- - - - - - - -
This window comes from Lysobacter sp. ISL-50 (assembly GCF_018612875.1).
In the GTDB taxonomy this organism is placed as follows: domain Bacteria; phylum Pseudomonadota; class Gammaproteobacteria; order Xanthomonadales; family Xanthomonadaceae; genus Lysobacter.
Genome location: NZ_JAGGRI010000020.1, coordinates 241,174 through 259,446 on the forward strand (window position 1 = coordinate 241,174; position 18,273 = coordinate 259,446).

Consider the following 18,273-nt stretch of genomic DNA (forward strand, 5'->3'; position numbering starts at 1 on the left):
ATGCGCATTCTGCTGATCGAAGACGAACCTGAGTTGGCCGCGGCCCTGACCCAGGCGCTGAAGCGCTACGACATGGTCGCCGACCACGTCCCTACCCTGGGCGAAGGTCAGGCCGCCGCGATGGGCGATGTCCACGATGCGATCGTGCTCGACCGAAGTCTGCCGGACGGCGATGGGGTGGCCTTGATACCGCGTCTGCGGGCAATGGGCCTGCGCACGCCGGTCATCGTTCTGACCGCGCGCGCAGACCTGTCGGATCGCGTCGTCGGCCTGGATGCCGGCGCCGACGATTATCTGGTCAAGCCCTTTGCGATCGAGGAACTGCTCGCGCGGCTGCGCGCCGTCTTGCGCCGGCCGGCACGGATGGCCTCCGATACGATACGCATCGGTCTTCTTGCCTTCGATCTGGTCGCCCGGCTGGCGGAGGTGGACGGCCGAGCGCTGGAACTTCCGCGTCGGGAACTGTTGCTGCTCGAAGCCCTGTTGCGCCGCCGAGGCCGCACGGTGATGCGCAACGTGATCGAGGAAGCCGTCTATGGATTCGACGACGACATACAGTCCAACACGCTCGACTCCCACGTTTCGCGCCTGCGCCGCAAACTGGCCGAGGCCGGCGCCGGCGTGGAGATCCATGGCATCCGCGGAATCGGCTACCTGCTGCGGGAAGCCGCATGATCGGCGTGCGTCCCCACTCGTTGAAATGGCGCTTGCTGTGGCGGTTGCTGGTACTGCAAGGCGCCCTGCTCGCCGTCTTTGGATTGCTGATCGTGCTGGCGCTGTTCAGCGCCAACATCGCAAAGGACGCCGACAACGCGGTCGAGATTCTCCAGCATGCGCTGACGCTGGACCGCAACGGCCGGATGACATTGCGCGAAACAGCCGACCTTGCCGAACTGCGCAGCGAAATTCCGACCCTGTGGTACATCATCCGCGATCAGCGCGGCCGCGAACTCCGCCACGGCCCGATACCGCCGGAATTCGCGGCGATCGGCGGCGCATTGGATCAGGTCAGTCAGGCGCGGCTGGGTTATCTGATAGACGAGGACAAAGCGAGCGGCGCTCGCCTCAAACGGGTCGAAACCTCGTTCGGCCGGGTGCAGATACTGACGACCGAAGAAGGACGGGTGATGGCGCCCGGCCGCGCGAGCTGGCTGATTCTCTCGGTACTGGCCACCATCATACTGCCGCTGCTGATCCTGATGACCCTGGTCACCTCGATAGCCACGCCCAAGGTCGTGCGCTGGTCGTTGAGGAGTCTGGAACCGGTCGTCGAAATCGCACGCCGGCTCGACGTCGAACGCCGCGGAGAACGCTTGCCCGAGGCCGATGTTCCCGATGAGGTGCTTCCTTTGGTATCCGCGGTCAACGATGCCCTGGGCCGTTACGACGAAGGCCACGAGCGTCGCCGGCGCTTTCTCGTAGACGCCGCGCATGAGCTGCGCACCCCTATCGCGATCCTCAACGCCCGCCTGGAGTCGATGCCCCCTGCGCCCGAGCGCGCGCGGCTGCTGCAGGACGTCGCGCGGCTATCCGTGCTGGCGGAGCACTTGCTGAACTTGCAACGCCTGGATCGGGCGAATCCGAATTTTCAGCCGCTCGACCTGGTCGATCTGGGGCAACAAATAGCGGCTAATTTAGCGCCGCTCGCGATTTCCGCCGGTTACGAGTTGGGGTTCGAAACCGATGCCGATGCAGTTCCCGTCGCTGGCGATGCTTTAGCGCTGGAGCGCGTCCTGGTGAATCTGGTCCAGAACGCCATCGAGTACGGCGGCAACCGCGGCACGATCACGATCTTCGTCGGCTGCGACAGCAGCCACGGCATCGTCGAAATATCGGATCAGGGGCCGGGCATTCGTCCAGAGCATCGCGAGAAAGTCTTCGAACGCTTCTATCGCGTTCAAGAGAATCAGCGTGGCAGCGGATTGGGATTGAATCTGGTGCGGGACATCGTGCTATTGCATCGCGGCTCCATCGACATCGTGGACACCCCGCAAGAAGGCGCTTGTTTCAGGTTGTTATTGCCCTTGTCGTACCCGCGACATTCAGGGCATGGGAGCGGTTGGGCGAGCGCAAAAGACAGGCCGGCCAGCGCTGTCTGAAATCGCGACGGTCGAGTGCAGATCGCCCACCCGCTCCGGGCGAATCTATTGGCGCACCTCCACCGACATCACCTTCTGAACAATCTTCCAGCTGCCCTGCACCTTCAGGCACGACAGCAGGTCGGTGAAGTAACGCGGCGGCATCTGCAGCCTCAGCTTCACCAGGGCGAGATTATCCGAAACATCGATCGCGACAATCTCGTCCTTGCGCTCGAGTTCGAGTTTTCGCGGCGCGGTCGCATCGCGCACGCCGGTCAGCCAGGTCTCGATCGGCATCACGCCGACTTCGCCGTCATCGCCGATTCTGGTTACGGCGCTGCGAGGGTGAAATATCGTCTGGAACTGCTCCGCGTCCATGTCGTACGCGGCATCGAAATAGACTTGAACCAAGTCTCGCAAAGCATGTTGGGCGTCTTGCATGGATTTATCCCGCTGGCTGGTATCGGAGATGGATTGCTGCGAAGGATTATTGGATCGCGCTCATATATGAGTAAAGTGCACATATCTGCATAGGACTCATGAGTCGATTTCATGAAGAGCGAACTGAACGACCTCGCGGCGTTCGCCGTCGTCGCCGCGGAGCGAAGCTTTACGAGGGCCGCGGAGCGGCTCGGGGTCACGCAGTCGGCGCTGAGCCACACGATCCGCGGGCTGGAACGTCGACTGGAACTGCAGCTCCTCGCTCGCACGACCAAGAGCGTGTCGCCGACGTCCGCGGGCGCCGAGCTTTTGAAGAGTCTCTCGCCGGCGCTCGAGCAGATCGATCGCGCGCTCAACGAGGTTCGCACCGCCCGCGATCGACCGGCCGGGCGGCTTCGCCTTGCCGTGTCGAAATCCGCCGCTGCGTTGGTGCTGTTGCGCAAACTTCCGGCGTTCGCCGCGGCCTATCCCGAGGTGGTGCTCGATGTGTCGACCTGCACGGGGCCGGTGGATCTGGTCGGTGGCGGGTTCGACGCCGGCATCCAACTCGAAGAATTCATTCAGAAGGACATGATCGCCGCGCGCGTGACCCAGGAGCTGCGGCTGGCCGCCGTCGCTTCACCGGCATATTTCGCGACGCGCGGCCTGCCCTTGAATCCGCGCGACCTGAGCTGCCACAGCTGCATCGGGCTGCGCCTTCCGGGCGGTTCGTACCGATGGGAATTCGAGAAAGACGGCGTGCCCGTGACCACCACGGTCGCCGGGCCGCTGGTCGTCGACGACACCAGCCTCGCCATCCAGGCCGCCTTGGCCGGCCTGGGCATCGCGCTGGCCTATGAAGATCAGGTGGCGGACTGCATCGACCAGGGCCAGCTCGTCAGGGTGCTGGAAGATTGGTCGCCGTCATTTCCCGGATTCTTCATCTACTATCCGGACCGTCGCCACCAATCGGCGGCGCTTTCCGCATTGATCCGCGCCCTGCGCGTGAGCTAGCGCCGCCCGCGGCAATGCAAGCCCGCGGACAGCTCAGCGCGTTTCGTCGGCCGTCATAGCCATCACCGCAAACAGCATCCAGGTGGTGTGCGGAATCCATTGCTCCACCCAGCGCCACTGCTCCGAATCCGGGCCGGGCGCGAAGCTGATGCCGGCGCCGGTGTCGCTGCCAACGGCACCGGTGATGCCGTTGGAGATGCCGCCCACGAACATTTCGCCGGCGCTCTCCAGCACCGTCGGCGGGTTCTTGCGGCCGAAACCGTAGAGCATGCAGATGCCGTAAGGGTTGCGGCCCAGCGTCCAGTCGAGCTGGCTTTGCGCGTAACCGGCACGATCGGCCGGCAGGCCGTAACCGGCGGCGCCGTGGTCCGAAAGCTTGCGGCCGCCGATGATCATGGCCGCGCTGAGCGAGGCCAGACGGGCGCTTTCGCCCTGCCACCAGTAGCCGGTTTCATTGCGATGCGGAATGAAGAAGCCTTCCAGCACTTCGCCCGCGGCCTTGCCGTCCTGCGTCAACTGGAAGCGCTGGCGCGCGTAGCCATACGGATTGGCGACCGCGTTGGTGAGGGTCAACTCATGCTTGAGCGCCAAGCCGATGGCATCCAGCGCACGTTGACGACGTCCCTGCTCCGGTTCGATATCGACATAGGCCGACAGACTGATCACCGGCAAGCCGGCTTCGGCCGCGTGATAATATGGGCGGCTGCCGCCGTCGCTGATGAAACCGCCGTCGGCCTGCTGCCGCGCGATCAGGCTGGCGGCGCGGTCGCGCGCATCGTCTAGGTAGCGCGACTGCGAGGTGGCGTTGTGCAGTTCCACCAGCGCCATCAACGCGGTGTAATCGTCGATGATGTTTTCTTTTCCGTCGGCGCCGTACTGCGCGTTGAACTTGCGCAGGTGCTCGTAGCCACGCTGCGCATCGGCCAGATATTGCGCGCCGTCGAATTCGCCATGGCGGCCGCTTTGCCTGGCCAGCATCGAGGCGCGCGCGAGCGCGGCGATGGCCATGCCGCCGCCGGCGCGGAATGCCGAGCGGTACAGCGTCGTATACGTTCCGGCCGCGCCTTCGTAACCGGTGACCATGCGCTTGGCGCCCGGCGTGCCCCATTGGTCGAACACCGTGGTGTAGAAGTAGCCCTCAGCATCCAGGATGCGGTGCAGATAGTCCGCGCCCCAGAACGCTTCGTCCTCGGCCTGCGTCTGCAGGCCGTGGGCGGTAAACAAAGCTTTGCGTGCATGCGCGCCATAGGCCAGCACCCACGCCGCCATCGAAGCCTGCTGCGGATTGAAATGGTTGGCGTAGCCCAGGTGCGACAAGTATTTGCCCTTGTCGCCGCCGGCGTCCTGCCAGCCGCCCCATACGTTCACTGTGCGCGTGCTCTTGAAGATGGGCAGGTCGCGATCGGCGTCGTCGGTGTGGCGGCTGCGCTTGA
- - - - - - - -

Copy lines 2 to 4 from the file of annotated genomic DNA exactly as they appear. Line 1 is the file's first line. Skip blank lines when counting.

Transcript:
In the GTDB taxonomy this organism is placed as follows: domain Bacteria; phylum Pseudomonadota; class Gammaproteobacteria; order Xanthomonadales; family Xanthomonadaceae; genus Lysobacter.
Genome location: NZ_JAGGRI010000020.1, coordinates 241,174 through 259,446 on the forward strand (window position 1 = coordinate 241,174; position 18,273 = coordinate 259,446).

Consider the following 18,273-nt stretch of genomic DNA (forward strand, 5'->3'; position numbering starts at 1 on the left):